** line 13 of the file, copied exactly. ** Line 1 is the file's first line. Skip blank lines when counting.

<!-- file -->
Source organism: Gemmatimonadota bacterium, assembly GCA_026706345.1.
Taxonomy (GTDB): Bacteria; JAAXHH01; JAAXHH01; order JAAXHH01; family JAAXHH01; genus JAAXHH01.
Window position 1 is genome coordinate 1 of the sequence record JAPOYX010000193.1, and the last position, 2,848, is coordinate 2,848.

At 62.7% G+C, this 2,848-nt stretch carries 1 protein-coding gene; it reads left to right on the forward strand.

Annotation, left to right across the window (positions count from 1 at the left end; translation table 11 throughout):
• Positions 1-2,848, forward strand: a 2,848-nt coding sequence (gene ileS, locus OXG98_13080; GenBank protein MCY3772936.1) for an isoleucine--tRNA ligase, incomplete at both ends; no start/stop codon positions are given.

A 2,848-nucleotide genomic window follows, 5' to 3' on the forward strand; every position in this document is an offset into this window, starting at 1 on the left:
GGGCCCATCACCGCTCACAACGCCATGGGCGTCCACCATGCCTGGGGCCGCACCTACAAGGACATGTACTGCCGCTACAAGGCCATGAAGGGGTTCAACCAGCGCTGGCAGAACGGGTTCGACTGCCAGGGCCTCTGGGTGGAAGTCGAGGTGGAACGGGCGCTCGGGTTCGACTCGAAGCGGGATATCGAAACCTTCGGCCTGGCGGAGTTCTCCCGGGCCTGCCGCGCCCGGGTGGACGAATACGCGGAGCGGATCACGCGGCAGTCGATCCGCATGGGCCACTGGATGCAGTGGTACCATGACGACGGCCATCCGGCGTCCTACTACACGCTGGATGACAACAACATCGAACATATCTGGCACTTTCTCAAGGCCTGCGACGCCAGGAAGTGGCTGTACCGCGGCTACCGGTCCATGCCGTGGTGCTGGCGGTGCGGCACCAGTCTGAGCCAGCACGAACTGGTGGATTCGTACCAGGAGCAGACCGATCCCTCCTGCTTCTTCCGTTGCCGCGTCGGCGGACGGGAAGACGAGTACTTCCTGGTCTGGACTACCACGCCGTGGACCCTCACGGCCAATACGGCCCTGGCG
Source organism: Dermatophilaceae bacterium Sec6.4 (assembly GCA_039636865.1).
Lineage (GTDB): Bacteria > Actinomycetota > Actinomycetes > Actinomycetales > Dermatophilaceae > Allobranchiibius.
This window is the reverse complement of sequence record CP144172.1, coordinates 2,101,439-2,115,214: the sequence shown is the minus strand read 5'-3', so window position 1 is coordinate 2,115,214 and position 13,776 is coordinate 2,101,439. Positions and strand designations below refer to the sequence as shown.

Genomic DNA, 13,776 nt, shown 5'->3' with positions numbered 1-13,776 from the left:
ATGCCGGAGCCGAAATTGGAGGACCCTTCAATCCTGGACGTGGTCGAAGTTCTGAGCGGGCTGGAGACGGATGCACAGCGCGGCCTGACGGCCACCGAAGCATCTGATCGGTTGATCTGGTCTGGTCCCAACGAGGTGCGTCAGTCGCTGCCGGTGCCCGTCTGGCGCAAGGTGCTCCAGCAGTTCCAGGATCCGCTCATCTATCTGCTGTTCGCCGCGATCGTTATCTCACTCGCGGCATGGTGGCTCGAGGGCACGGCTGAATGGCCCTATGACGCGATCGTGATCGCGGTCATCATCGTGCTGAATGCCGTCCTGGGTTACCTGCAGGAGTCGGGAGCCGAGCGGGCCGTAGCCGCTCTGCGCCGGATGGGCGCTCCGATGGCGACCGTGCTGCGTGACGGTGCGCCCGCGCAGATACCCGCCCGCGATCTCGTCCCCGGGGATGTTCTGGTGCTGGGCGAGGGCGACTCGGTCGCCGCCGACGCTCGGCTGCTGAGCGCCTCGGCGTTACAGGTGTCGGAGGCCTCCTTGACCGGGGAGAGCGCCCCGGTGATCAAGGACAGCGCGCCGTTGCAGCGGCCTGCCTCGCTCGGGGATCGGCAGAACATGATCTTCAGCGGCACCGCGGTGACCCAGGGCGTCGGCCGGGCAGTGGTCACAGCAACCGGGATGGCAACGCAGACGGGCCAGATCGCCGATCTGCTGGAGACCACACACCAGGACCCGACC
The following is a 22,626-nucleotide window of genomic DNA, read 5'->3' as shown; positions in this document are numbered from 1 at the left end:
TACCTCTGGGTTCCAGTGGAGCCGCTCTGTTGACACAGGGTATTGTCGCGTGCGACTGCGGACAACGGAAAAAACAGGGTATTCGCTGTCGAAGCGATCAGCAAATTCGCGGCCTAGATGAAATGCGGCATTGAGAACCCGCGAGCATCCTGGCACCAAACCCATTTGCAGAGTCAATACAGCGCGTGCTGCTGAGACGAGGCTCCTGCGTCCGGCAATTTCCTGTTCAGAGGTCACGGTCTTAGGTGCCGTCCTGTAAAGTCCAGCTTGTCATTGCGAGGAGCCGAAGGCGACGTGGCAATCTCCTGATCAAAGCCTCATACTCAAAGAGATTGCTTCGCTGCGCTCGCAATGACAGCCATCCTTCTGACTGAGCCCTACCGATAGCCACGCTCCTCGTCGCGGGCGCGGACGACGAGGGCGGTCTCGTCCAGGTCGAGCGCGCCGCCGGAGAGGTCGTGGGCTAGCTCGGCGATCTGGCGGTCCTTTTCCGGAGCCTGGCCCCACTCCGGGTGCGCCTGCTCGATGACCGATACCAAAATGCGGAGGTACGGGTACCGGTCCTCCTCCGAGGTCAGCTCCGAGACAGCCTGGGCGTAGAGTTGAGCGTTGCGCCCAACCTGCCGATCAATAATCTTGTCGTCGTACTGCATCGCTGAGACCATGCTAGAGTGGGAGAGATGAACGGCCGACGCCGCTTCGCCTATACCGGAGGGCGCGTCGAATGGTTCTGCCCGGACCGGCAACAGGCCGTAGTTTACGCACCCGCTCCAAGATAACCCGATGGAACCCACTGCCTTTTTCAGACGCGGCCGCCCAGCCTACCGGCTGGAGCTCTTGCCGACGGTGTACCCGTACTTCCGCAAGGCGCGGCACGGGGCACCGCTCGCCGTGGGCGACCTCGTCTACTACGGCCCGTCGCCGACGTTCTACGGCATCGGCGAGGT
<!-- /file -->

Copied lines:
ATGCCGGAGCCGAAATTGGAGGACCCTTCAATCCTGGACGTGGTCGAAGTTCTGAGCGGGCTGGAGACGGATGCACAGCGCGGCCTGACGGCCACCGAAGCATCTGATCGGTTGATCTGGTCTGGTCCCAACGAGGTGCGTCAGTCGCTGCCGGTGCCCGTCTGGCGCAAGGTGCTCCAGCAGTTCCAGGATCCGCTCATCTATCTGCTGTTCGCCGCGATCGTTATCTCACTCGCGGCATGGTGGCTCGAGGGCACGGCTGAATGGCCCTATGACGCGATCGTGATCGCGGTCATCATCGTGCTGAATGCCGTCCTGGGTTACCTGCAGGAGTCGGGAGCCGAGCGGGCCGTAGCCGCTCTGCGCCGGATGGGCGCTCCGATGGCGACCGTGCTGCGTGACGGTGCGCCCGCGCAGATACCCGCCCGCGATCTCGTCCCCGGGGATGTTCTGGTGCTGGGCGAGGGCGACTCGGTCGCCGCCGACGCTCGGCTGCTGAGCGCCTCGGCGTTACAGGTGTCGGAGGCCTCCTTGACCGGGGAGAGCGCCCCGGTGATCAAGGACAGCGCGCCGTTGCAGCGGCCTGCCTCGCTCGGGGATCGGCAGAACATGATCTTCAGCGGCACCGCGGTGACCCAGGGCGTCGGCCGGGCAGTGGTCACAGCAACCGGGATGGCAACGCAGACGGGCCAGATCGCCGATCTGCTGGAGACCACACACCAGGACCCGACC